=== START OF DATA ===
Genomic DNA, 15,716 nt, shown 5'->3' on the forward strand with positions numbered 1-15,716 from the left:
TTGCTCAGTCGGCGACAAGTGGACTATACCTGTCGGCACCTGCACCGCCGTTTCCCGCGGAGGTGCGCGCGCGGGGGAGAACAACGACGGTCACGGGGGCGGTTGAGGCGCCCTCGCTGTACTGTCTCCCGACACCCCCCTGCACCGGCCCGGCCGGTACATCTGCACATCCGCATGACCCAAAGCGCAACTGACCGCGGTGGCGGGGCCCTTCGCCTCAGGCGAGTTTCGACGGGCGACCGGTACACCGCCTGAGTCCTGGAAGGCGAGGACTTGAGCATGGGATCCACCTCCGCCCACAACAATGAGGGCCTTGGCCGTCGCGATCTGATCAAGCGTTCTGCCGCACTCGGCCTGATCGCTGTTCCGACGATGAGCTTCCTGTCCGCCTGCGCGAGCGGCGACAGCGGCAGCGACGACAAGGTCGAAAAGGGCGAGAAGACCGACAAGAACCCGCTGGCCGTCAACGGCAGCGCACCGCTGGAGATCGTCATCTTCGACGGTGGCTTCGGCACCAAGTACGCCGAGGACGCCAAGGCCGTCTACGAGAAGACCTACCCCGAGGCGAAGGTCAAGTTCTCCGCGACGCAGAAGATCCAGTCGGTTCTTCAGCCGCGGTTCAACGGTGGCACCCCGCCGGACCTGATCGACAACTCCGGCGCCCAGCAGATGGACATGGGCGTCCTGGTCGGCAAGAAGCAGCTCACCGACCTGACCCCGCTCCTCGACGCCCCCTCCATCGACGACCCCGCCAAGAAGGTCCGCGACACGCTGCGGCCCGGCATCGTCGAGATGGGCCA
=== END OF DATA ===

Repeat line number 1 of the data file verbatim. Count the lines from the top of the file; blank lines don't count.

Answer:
Genomic DNA, 15,716 nt, shown 5'->3' on the forward strand with positions numbered 1-15,716 from the left: